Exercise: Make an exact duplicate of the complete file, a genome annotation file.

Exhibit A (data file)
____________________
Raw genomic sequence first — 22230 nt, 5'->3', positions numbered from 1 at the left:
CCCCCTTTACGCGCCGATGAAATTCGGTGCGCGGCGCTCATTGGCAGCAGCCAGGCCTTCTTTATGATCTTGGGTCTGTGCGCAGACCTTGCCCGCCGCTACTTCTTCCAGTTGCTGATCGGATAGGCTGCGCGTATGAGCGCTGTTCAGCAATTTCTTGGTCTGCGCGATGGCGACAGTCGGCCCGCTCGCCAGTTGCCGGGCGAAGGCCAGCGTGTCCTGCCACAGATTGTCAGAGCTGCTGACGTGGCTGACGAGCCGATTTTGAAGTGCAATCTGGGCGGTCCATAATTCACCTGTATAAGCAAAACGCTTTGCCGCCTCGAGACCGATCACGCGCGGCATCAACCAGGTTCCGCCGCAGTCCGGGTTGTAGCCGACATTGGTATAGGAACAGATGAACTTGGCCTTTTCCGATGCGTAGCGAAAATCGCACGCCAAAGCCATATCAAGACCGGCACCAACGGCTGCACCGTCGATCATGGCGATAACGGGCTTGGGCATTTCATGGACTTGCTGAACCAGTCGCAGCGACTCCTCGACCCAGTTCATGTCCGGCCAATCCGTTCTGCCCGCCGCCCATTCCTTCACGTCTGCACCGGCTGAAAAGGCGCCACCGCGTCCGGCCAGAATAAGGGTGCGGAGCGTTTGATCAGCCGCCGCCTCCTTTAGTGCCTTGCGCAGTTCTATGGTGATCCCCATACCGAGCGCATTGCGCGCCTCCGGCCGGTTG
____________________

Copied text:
Raw genomic sequence first — 22230 nt, 5'->3', positions numbered from 1 at the left:
CCCCCTTTACGCGCCGATGAAATTCGGTGCGCGGCGCTCATTGGCAGCAGCCAGGCCTTCTTTATGATCTTGGGTCTGTGCGCAGACCTTGCCCGCCGCTACTTCTTCCAGTTGCTGATCGGATAGGCTGCGCGTATGAGCGCTGTTCAGCAATTTCTTGGTCTGCGCGATGGCGACAGTCGGCCCGCTCGCCAGTTGCCGGGCGAAGGCCAGCGTGTCCTGCCACAGATTGTCAGAGCTGCTGACGTGGCTGACGAGCCGATTTTGAAGTGCAATCTGGGCGGTCCATAATTCACCTGTATAAGCAAAACGCTTTGCCGCCTCGAGACCGATCACGCGCGGCATCAACCAGGTTCCGCCGCAGTCCGGGTTGTAGCCGACATTGGTATAGGAACAGATGAACTTGGCCTTTTCCGATGCGTAGCGAAAATCGCACGCCAAAGCCATATCAAGACCGGCACCAACGGCTGCACCGTCGATCATGGCGATAACGGGCTTGGGCATTTCATGGACTTGCTGAACCAGTCGCAGCGACTCCTCGACCCAGTTCATGTCCGGCCAATCCGTTCTGCCCGCCGCCCATTCCTTCACGTCTGCACCGGCTGAAAAGGCGCCACCGCGTCCGGCCAGAATAAGGGTGCGGAGCGTTTGATCAGCCGCCGCCTCCTTTAGTGCCTTGCGCAGTTCTATGGTGATCCCCATACCGAGCGCATTGCGCGCCTCCGGCCGGTTG